Security updates for Snow Leopard and Windows platforms[edit]

Software security firm Sophos detailed how Snow Leopard and Windows users were not supported by the Safari 6 release at the time,[173] while there were over 121 vulnerabilities left unpatched on those platforms.[174] Since then, Snow Leopard has had only three minor version releases (the most recent in September 2013[175]), and Windows has had none.[176] While no official word has been released by Apple, the indication is that these are the final versions available for these operating systems, and both retain significant security issues.[177][178]

Failure to adopt modern standards[edit]

While Safari pioneered several now standard HTML5 features (such as the Canvas API) in its early years, it has come under attack[179] for failing to keep pace with some modern web technologies. Since 2015, iOS has allowed third party web browsers to be installed, including Chrome, Firefox, Opera and Edge; however, they are all forced to use the underlying WebKit browser engine, and inherit its limitations.[180][181]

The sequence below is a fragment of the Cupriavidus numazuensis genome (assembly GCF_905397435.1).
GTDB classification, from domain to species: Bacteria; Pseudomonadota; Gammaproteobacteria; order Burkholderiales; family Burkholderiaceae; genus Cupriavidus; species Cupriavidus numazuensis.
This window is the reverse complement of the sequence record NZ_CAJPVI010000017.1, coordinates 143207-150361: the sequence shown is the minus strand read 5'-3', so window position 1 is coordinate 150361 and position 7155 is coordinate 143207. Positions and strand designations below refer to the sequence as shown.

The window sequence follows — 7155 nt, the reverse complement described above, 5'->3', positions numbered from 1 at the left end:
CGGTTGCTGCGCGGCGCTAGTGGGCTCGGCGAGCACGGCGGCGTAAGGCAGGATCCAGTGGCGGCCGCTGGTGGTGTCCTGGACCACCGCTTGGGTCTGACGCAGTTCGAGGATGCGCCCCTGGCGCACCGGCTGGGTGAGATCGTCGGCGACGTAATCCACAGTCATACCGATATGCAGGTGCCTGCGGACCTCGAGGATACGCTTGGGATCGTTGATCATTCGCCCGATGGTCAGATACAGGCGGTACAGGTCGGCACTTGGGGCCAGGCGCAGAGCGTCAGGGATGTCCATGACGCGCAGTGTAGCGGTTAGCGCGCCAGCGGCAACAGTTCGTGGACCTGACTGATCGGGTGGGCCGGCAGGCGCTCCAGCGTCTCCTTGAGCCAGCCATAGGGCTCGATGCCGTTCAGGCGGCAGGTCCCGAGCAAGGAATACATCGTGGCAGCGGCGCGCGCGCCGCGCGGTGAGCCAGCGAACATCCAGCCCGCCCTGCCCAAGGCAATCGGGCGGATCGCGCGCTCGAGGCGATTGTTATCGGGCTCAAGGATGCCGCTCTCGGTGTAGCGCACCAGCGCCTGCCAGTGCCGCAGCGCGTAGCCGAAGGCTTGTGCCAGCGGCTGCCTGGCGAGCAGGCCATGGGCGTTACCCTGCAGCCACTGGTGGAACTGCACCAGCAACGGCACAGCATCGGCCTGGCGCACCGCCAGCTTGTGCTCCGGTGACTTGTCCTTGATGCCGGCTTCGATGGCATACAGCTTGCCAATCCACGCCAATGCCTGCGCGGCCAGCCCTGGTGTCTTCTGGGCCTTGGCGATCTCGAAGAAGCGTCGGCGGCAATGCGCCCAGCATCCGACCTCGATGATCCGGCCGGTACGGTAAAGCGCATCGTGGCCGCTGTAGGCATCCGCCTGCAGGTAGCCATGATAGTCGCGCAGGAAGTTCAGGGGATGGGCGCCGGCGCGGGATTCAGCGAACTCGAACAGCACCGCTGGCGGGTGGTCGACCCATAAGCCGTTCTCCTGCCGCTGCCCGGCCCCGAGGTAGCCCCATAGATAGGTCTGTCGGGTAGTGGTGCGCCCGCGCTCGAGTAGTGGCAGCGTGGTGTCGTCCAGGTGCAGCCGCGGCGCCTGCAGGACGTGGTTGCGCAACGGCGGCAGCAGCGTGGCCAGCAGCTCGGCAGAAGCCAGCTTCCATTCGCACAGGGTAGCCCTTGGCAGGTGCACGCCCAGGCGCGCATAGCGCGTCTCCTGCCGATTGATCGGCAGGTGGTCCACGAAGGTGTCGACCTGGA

Intentionally limiting ad blockers and tracking protection[edit]

Beginning in 2018, Apple made technical changes to Safari's content blocking functionality which prompted backlash from users[182] and developers[183] of ad blocking extensions, who said the changes made it impossible to offer a similar level of user protection found in other browsers. Internally, the update limited the number of blocking rules[184] which could be applied by third-party extensions, preventing the full implementation of community-developed blocklists. In response, several developers of popular ad and tracking blockers announced their products were being discontinued,[185] as they were now incompatible with Safari's newly limited content blocking features. As a matter of policy, Apple requires the use of WebKit,[186] Safari's underlying rendering engine, in all browsers developed for its iOS platform, preventing users from installing any competing product which offers full ad blocking functionality. Beginning with Safari 13, popular extensions such as uBlock Origin will no longer work.[183]

Market share[edit]

Market share data for Safari
Market share data of Safari

In 2009, Safari had a market share of 3.85%.[187] It remained stable in that rank for five years with market shares of 5.56% (2010), 7.41% (2011), 10.07% (2012), and 11.77% (2013).[188][189][190] In 2014, it caught up with Firefox with a market share of 14.20%.[191][192] In 2015, Safari became the second most-used web browser worldwide after Google Chrome, and had a market share of 13.01%.[193] From 2015 to 2020, it occupied market shares of 14.02%, 14.86%, 14.69%, 17.68% and 19.25, respectively.[193][194][195][196][197][198] As of September 2021, Google Chrome continued to be the most popular browser with Safari (18.40%) following behind in second place.[199]

See also[edit]